For the third year in a row, home-educated students have scored higher on the ACT college-entrance exam than their fellow students who are traditionally educated. While the average ACT assessment score was 21 nationally, home-educated students scored an average of 22.8. In previous years, they scored 22.8 and 22.7.
The ACT is administered by the College Board and is one of America's two major college-entrance exams. It is used in decisions about admissions, course placements, and scholarships. According to ACT officials, more than 4500 home schoolers took the exam this year.
Of course this is just one of many achievements by home schoolers this year. As you may remember, home-educated students placed first, second, and third in the Scripps-Howard National Spelling Bee and finished second in the National Geography Bee sponsored by the National Geographic Society. So the year 2000 has been a "banner year" for home schoolers.
What a change from just a few years ago! Not so long ago there were a number of major court cases dealing with home schooling. Educators were arguing that home-educated students were being deprived of a good education and that parents were not capable of providing a quality education for their children. Even at the time, standardized tests established that most all home-educated students were doing better than the national average.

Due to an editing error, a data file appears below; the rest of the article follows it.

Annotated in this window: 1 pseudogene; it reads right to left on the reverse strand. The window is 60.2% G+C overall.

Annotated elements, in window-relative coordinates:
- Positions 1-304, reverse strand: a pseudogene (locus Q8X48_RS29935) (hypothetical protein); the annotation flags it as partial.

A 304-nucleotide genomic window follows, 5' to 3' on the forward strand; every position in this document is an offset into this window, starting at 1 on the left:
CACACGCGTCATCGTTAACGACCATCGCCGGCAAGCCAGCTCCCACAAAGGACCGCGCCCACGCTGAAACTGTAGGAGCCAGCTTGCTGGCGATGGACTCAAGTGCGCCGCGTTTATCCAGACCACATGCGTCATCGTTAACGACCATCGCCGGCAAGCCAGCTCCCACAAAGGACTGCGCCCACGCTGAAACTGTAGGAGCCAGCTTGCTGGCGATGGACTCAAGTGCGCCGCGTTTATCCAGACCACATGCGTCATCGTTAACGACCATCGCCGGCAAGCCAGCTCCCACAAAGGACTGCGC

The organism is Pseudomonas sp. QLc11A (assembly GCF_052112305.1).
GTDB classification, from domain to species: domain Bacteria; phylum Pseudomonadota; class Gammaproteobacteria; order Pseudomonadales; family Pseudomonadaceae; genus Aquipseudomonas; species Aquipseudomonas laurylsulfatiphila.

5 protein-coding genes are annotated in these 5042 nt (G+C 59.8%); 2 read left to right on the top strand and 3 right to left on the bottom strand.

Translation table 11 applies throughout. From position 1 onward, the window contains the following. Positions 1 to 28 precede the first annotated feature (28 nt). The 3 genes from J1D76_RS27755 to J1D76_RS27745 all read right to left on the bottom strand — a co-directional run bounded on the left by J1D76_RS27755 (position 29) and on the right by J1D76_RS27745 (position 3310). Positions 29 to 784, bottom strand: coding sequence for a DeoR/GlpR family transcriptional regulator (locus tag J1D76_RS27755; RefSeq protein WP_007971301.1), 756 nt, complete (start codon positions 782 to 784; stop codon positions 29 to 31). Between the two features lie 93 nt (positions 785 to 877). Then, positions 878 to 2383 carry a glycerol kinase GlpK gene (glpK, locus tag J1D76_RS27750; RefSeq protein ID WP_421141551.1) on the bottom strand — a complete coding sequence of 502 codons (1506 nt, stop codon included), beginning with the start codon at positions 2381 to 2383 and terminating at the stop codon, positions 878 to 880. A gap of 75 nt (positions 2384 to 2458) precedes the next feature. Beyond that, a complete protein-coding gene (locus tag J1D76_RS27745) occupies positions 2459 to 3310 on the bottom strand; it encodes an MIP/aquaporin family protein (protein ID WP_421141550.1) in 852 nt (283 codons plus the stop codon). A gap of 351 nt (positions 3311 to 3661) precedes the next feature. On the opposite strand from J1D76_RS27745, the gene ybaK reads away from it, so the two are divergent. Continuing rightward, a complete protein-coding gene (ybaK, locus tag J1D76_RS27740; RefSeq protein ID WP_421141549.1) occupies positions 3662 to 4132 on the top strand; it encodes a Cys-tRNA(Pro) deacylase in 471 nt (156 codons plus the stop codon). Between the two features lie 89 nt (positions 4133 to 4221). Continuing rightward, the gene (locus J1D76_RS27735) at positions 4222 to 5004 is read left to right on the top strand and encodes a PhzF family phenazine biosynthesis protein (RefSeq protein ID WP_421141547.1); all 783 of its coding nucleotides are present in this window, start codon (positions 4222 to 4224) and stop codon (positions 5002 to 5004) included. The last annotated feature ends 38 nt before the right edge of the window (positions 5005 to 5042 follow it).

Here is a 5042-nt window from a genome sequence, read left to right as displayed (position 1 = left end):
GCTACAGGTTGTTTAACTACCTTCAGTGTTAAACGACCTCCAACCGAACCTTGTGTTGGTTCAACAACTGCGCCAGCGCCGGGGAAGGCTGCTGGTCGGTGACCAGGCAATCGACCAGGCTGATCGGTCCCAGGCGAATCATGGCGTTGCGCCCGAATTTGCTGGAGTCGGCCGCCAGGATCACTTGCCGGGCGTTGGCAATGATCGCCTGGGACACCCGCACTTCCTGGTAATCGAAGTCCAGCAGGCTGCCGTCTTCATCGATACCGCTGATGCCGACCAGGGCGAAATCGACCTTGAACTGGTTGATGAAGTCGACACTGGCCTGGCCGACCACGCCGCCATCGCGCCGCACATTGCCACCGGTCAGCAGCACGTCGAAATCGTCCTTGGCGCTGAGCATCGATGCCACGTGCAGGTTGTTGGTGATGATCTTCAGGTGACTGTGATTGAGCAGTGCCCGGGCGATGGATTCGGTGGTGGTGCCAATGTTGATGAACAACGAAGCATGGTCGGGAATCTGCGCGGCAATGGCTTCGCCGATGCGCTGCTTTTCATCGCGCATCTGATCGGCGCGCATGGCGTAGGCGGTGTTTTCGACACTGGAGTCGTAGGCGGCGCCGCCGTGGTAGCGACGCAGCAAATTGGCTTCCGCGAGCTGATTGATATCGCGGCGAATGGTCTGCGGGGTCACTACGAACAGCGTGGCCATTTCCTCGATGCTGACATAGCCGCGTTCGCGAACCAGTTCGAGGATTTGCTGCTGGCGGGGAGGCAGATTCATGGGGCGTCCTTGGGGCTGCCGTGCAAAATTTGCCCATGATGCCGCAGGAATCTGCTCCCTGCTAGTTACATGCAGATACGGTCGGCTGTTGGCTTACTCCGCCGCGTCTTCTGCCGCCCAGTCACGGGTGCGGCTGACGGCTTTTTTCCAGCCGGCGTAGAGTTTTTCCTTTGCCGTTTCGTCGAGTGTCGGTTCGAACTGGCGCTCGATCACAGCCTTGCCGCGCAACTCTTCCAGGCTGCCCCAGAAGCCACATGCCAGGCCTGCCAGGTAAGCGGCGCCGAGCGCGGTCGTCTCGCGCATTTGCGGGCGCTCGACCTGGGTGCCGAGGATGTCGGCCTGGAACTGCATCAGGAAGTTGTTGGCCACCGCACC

But the recent successes of home schoolers have helped establish home education as a viable option for more and more families. Their superior performance on standardized tests, and their success in many national contests have brought home schoolers a new level of respectability.
They should be proud of what they have accomplished not only in educating their kids but in winning the respect of a nation by their superior performance.
I'm Kerby Anderson of Probe Ministries, and that's my opinion.